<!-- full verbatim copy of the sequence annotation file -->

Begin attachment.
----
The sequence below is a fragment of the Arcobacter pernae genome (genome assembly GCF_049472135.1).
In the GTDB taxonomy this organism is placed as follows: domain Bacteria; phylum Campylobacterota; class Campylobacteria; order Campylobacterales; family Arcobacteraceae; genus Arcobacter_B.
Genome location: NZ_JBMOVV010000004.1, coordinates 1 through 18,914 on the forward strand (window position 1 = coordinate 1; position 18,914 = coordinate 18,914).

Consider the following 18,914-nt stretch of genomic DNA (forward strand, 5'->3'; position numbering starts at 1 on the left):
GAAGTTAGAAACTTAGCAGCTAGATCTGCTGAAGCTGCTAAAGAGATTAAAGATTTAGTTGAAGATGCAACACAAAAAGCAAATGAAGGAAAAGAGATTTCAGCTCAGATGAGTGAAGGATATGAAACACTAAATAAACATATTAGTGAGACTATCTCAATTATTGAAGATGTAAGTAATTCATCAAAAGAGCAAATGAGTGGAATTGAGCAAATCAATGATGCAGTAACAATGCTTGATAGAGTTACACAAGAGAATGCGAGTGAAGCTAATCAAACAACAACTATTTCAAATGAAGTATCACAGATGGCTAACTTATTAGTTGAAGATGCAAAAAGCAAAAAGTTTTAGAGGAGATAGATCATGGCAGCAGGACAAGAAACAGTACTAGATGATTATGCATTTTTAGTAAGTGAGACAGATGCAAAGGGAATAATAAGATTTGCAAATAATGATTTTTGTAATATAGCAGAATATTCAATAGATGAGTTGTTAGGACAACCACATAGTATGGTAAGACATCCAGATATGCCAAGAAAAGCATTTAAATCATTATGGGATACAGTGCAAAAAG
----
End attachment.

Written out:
The sequence below is a fragment of the Arcobacter pernae genome (genome assembly GCF_049472135.1).
In the GTDB taxonomy this organism is placed as follows: domain Bacteria; phylum Campylobacterota; class Campylobacteria; order Campylobacterales; family Arcobacteraceae; genus Arcobacter_B.
Genome location: NZ_JBMOVV010000004.1, coordinates 1 through 18,914 on the forward strand (window position 1 = coordinate 1; position 18,914 = coordinate 18,914).

Consider the following 18,914-nt stretch of genomic DNA (forward strand, 5'->3'; position numbering starts at 1 on the left):
GAAGTTAGAAACTTAGCAGCTAGATCTGCTGAAGCTGCTAAAGAGATTAAAGATTTAGTTGAAGATGCAACACAAAAAGCAAATGAAGGAAAAGAGATTTCAGCTCAGATGAGTGAAGGATATGAAACACTAAATAAACATATTAGTGAGACTATCTCAATTATTGAAGATGTAAGTAATTCATCAAAAGAGCAAATGAGTGGAATTGAGCAAATCAATGATGCAGTAACAATGCTTGATAGAGTTACACAAGAGAATGCGAGTGAAGCTAATCAAACAACAACTATTTCAAATGAAGTATCACAGATGGCTAACTTATTAGTTGAAGATGCAAAAAGCAAAAAGTTTTAGAGGAGATAGATCATGGCAGCAGGACAAGAAACAGTACTAGATGATTATGCATTTTTAGTAAGTGAGACAGATGCAAAGGGAATAATAAGATTTGCAAATAATGATTTTTGTAATATAGCAGAATATTCAATAGATGAGTTGTTAGGACAACCACATAGTATGGTAAGACATCCAGATATGCCAAGAAAAGCATTTAAATCATTATGGGATACAGTGCAAAAAG